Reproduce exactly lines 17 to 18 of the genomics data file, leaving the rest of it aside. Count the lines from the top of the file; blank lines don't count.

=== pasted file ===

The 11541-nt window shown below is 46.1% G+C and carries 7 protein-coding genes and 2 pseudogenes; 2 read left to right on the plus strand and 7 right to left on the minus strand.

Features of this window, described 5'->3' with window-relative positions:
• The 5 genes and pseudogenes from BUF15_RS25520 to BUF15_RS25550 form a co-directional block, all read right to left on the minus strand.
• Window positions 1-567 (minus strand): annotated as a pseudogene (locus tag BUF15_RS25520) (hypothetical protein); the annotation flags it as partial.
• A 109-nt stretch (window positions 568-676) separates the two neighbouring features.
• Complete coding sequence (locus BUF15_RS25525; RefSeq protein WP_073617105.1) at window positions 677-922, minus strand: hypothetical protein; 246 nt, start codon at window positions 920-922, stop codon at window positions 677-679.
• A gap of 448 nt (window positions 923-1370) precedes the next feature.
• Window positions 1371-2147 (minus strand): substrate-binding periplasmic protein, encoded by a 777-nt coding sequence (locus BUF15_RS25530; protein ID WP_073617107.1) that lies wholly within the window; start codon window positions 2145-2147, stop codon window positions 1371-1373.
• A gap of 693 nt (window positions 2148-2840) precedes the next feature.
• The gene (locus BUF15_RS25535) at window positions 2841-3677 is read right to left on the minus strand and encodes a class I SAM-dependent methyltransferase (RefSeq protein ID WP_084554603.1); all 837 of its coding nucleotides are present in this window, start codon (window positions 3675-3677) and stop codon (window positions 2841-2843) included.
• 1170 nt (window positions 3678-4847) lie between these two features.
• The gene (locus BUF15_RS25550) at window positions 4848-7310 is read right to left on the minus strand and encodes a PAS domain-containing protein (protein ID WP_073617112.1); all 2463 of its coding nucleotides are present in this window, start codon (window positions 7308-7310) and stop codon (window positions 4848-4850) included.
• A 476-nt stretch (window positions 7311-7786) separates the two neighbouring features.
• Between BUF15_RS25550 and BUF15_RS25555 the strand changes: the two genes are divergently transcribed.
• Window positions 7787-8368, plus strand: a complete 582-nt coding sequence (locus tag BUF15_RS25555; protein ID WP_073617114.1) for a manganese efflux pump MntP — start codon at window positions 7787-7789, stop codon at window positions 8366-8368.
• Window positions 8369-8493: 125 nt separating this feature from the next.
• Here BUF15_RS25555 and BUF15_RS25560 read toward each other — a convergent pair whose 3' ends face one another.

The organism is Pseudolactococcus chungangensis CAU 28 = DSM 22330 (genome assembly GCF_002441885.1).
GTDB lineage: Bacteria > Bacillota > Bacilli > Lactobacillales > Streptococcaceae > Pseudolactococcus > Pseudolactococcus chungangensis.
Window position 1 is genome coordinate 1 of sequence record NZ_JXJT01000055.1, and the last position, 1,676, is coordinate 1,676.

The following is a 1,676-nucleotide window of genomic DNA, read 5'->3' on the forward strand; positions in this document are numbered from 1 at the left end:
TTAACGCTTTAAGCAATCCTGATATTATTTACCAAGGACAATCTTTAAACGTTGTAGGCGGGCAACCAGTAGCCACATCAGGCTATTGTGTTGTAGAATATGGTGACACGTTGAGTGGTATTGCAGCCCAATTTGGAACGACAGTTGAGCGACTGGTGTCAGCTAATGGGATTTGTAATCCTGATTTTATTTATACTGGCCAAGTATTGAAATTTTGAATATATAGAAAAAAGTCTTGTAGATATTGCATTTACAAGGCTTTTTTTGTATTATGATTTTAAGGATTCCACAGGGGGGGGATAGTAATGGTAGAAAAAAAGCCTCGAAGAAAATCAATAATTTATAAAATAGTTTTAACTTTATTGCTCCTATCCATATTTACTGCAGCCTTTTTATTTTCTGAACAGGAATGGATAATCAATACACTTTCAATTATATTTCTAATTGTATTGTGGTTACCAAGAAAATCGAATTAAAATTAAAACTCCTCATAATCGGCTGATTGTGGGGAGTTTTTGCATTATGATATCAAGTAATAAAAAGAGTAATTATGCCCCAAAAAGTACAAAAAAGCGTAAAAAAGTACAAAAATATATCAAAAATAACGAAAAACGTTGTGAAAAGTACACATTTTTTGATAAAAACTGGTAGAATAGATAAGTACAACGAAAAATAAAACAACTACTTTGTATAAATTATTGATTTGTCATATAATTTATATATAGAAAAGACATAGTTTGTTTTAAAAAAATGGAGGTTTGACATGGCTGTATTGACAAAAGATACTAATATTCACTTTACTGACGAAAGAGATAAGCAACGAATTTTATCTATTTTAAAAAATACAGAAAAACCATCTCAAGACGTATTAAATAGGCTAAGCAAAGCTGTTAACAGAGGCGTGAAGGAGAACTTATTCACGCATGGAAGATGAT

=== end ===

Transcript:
• Here BUF15_RS25555 and BUF15_RS25560 read toward each other — a convergent pair whose 3' ends face one another.

The organism is Pseudolactococcus chungangensis CAU 28 = DSM 22330 (genome assembly GCF_002441885.1).